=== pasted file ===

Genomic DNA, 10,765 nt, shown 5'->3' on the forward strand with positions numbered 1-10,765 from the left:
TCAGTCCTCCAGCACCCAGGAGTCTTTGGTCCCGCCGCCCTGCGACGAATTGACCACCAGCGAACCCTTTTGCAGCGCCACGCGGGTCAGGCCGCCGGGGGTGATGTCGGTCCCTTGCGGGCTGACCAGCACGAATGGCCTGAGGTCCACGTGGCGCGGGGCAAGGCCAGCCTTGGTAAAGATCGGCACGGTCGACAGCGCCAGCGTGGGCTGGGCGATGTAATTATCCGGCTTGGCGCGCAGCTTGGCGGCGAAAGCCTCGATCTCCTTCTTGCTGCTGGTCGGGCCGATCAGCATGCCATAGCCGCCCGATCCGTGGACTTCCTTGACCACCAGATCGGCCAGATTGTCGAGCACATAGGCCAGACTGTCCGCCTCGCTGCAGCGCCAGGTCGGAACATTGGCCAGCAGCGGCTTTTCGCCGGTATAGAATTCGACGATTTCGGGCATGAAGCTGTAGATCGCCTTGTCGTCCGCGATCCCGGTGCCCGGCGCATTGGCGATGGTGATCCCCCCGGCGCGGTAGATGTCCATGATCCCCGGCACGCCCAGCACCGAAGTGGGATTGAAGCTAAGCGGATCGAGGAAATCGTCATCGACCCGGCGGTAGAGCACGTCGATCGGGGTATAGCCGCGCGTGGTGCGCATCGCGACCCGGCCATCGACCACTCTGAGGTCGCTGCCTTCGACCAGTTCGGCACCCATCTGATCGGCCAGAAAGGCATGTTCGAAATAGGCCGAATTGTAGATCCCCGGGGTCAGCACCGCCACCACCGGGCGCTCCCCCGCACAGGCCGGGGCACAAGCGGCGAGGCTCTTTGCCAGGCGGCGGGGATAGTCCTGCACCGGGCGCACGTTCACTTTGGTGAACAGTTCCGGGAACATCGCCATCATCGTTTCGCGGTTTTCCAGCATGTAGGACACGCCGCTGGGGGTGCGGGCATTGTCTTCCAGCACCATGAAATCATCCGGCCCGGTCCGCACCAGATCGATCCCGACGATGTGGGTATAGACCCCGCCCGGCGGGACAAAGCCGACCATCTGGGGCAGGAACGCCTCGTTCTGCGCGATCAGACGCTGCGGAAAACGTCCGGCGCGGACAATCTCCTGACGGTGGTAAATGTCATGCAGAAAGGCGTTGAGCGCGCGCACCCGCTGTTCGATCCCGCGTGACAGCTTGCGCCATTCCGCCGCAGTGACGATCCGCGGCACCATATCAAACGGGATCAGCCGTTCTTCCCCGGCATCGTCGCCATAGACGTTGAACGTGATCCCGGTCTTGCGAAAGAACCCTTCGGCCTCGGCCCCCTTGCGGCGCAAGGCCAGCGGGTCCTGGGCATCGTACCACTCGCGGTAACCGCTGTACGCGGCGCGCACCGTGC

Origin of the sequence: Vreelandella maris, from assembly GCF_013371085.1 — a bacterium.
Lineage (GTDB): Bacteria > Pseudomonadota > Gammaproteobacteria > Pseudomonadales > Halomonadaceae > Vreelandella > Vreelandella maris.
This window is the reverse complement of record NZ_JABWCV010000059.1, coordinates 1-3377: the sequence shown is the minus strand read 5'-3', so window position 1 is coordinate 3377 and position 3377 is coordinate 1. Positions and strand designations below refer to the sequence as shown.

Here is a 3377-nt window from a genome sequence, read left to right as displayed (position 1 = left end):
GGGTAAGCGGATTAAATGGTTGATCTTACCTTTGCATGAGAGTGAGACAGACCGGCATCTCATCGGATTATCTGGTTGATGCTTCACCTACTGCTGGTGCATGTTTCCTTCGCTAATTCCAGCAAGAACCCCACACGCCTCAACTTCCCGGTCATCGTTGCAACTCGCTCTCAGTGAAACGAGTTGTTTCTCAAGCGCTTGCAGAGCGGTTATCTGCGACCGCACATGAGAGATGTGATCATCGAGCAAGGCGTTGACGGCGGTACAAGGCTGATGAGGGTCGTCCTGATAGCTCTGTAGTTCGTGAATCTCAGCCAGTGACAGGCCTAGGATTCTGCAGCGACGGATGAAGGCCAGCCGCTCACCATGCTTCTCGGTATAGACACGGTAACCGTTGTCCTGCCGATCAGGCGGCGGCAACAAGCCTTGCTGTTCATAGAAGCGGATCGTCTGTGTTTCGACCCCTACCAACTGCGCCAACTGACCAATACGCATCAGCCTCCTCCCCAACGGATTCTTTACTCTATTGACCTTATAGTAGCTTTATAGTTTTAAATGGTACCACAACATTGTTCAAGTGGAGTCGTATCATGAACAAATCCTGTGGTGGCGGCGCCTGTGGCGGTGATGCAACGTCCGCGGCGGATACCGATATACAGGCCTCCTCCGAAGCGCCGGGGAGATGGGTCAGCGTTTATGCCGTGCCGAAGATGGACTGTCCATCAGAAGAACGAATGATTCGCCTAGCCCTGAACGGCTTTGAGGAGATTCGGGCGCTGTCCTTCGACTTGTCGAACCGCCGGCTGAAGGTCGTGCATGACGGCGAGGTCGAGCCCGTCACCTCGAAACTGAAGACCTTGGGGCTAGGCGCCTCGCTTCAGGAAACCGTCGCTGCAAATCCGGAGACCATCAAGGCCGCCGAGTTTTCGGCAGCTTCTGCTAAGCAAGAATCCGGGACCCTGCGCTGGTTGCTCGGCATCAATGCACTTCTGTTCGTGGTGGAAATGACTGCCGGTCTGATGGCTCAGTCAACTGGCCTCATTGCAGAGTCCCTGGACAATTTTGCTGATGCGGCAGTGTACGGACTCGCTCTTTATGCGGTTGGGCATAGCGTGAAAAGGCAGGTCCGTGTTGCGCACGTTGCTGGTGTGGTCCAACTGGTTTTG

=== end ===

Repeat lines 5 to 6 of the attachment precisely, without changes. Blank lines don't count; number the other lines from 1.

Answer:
This window is the reverse complement of record NZ_JABWCV010000059.1, coordinates 1-3377: the sequence shown is the minus strand read 5'-3', so window position 1 is coordinate 3377 and position 3377 is coordinate 1. Positions and strand designations below refer to the sequence as shown.

Here is a 3377-nt window from a genome sequence, read left to right as displayed (position 1 = left end):